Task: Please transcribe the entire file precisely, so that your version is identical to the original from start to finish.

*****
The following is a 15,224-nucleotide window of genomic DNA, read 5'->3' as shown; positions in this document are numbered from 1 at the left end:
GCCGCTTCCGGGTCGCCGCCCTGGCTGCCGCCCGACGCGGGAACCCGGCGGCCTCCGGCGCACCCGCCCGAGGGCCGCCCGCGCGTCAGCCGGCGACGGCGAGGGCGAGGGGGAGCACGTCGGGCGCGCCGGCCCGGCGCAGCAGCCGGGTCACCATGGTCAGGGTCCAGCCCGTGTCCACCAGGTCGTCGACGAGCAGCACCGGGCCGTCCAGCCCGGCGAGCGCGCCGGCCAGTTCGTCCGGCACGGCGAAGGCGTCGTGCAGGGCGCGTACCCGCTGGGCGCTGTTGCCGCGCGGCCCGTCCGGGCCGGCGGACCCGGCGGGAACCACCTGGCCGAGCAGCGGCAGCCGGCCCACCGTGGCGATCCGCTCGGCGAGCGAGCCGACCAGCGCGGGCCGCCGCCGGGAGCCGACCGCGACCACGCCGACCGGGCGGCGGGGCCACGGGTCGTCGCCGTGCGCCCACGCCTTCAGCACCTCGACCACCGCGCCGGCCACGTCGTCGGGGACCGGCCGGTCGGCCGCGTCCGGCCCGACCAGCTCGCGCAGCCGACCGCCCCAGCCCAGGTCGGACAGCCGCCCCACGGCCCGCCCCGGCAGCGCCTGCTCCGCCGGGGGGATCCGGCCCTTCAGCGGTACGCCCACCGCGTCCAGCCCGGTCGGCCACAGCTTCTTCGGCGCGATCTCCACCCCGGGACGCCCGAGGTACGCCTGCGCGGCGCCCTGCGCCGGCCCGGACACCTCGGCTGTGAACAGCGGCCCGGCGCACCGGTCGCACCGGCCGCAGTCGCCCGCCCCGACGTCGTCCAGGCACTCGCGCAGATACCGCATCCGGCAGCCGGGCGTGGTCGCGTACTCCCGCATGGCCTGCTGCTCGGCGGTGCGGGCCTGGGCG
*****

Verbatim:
The following is a 15,224-nucleotide window of genomic DNA, read 5'->3' as shown; positions in this document are numbered from 1 at the left end:
GCCGCTTCCGGGTCGCCGCCCTGGCTGCCGCCCGACGCGGGAACCCGGCGGCCTCCGGCGCACCCGCCCGAGGGCCGCCCGCGCGTCAGCCGGCGACGGCGAGGGCGAGGGGGAGCACGTCGGGCGCGCCGGCCCGGCGCAGCAGCCGGGTCACCATGGTCAGGGTCCAGCCCGTGTCCACCAGGTCGTCGACGAGCAGCACCGGGCCGTCCAGCCCGGCGAGCGCGCCGGCCAGTTCGTCCGGCACGGCGAAGGCGTCGTGCAGGGCGCGTACCCGCTGGGCGCTGTTGCCGCGCGGCCCGTCCGGGCCGGCGGACCCGGCGGGAACCACCTGGCCGAGCAGCGGCAGCCGGCCCACCGTGGCGATCCGCTCGGCGAGCGAGCCGACCAGCGCGGGCCGCCGCCGGGAGCCGACCGCGACCACGCCGACCGGGCGGCGGGGCCACGGGTCGTCGCCGTGCGCCCACGCCTTCAGCACCTCGACCACCGCGCCGGCCACGTCGTCGGGGACCGGCCGGTCGGCCGCGTCCGGCCCGACCAGCTCGCGCAGCCGACCGCCCCAGCCCAGGTCGGACAGCCGCCCCACGGCCCGCCCCGGCAGCGCCTGCTCCGCCGGGGGGATCCGGCCCTTCAGCGGTACGCCCACCGCGTCCAGCCCGGTCGGCCACAGCTTCTTCGGCGCGATCTCCACCCCGGGACGCCCGAGGTACGCCTGCGCGGCGCCCTGCGCCGGCCCGGACACCTCGGCTGTGAACAGCGGCCCGGCGCACCGGTCGCACCGGCCGCAGTCGCCCGCCCCGACGTCGTCCAGGCACTCGCGCAGATACCGCATCCGGCAGCCGGGCGTGGTCGCGTACTCCCGCATGGCCTGCTGCTCGGCGGTGCGGGCCTGGGCG